Recent statistics say that nearly 60 percent of Americans were planning to book a privately owned home or apartment rather than seek hotel accommodation in 2016 and with 87 percent more likely to choose a vacation rental due to availability and easy online access; there is indeed a lot of money to be made, provided that properties meet certain conditions.

Since most tourists using websites such as VacationRentals.com aren’t just looking for a place to sleep, but also for a superior travel experience, as a host you can’t simply hand your guests the keys and expect things to run smoothly on their own. Increased availability also means that short-term tenants are more choosey when considering their options, so you need to carefully prepare your home in advance and make sure it’s up to their standards.

The better job you do getting your home ready for renting, the more your guests will appreciate it and it’ll also put you in a position to charge a higher rate. So here’s what you need to do:

Make It Spotless:
Before renting your home, inspect it from top to bottom and see which areas need your attention in terms of cleaning and repairs. The kitchen and the bathrooms should be spotless while the beds should be made up with clean linens. Whether you do it on your own or use a housecleaning service, the bottom line is your house needs a thorough cleaning before your first guests arrive. Once that’s sorted, have a look at your appliances and see if everything is functioning smoothly, to make your guests’ stay as comfortable as possible. If you’re experiencing issues with any of your home electronics, consider repairing them instead of new ones.

Make It Simple:
Your house should be equipped with everything that’s necessary to make your guests have that important home-like feeling. This is also a guaranteed way to get positive reviews and repeat business on sites like HomeAway or VRBO. Therefore, you should be able to provide your short-term tenants with facilities and items such as a microwave oven, coffee maker, teapot, toaster, cleaning supplies, basic toiletries, hair dryer, remote controls, extra light bulbs, Wi-Fi access, maps etc.

Don’t forget about leaving detailed written instructions that cover important information such as contact details, emergency numbers, Wi-Fi passwords, house rules, operating instructions for gadgets and appliances and so on. Let your guests know where the trash and recycling should be taken and if you want to go the extra mile, provide them with a list of local grocery stores, gas stations, and recommended restaurants - your efforts won’t go unobserved.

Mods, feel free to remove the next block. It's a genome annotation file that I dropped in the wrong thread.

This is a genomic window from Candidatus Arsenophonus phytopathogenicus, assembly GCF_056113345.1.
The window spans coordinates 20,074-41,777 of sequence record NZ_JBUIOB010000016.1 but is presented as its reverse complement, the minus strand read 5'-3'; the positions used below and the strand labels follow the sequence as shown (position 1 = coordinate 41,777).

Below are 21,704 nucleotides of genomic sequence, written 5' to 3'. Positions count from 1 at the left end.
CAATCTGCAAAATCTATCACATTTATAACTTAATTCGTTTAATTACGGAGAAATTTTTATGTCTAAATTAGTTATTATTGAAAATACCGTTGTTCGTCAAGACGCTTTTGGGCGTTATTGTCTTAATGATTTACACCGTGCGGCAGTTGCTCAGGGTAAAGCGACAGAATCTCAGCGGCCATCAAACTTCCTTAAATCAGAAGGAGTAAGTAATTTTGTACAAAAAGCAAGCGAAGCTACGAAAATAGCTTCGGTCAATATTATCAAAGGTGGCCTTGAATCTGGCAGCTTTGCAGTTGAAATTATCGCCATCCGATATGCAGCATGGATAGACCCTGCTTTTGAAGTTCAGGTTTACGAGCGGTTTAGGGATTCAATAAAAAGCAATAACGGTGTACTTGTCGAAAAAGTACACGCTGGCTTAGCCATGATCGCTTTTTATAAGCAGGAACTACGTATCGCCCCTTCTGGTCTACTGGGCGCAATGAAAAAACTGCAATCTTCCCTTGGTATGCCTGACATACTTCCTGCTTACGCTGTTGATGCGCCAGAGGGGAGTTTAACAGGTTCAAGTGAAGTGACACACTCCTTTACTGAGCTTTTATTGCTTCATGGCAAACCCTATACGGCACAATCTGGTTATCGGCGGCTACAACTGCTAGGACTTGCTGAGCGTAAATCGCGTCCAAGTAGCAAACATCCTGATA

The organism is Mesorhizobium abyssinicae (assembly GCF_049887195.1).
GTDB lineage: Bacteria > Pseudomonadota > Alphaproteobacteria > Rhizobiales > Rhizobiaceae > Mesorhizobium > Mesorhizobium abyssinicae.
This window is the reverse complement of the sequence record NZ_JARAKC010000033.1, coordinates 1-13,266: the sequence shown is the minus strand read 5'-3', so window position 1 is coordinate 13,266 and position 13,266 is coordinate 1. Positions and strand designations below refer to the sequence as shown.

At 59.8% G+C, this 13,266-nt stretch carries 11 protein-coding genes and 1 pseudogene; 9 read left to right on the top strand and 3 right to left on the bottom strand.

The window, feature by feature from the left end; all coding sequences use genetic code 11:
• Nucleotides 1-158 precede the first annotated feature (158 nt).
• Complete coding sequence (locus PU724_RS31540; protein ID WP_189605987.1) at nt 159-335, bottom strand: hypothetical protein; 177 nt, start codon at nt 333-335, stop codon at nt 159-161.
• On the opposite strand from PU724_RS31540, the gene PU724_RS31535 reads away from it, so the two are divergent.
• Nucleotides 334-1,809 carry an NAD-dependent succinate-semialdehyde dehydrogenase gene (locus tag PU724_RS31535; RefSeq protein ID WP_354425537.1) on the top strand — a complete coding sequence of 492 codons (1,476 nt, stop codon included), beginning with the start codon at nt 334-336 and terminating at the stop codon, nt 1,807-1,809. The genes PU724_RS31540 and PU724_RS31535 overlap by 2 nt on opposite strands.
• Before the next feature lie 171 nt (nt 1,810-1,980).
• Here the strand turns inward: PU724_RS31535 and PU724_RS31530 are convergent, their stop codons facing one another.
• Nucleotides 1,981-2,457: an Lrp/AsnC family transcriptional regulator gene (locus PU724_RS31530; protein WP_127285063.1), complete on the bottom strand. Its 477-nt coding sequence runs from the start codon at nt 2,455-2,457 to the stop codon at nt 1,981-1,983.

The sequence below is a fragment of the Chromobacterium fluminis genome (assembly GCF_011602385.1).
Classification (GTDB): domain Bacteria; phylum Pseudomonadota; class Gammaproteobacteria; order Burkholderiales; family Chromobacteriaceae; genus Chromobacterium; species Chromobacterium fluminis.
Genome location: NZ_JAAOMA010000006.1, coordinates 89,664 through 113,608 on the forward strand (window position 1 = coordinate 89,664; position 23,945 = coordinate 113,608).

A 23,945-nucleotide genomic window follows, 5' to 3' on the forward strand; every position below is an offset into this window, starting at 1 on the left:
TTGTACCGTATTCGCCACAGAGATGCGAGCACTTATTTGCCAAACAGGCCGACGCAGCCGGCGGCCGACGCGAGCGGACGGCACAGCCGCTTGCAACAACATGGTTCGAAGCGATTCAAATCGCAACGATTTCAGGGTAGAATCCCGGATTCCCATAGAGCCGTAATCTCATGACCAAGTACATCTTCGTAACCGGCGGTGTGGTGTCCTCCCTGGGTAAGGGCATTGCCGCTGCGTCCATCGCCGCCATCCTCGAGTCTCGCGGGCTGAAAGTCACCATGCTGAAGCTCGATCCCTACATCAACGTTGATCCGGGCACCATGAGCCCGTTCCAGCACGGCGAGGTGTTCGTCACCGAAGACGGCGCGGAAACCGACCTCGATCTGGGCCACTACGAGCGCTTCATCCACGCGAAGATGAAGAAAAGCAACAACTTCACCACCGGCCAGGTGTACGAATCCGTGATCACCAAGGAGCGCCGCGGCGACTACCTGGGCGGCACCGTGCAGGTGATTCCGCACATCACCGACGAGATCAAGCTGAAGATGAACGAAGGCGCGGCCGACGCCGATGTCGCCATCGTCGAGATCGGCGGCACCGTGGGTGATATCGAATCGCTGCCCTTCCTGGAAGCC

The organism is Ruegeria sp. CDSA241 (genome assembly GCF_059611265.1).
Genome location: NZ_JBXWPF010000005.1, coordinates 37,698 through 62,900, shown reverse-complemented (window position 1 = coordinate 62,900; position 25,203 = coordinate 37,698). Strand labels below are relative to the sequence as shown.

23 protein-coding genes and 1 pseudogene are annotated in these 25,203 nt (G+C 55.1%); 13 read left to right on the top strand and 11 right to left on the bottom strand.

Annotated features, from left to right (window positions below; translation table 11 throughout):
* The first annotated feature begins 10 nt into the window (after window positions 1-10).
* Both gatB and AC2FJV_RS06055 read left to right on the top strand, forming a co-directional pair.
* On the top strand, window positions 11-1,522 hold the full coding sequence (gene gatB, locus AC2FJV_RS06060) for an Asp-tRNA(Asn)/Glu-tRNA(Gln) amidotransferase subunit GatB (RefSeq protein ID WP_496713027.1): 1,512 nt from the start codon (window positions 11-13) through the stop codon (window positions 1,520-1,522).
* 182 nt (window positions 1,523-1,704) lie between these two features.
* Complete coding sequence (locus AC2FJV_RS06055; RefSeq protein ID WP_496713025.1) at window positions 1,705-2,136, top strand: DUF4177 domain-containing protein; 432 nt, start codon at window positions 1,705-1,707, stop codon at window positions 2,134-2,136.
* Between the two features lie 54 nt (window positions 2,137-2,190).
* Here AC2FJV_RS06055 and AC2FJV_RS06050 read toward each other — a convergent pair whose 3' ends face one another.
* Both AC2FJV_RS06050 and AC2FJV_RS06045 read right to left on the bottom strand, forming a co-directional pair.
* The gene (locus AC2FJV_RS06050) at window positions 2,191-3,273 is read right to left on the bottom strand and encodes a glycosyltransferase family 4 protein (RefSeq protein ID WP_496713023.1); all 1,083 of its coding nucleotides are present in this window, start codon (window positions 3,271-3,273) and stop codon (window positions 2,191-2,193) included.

While there are many things to take into consideration when doing short-term vacation rentals, more often than not, the experience is positive for both the hosts and their guests. As long as you use common sense and follow the industry’s best practices, you may soon be accumulating five star reviews.

Carrie Colby Owns Premier Properties 
Premier Properties specializes in Waterfront Sales and Rentals




Friday, August 4, 2017

Red Cross helping people affected by Raymond fire



Five people displaced by single-family home fire

RAYMOND – A Disaster Action Team from the American Red Cross of Maine began working with five people on Monday, July 31 to ensure that they have food, a safe place to sleep and other essentials following a single-family home fire.
Over the next several days, the Red Cross will remain in contact with the affected individuals to provide financial assistance and community referrals as they begin to make their road to recovery.
The American Red Cross provides food, clothing and emotional support to people affected by home fires and other disasters. Individuals wishing to support Red Cross Disaster Services can call (800) RED-CROSS or visit MaineRedCross.org.

Do you know the road home? By Nicole Foster, Broker/ Realtor®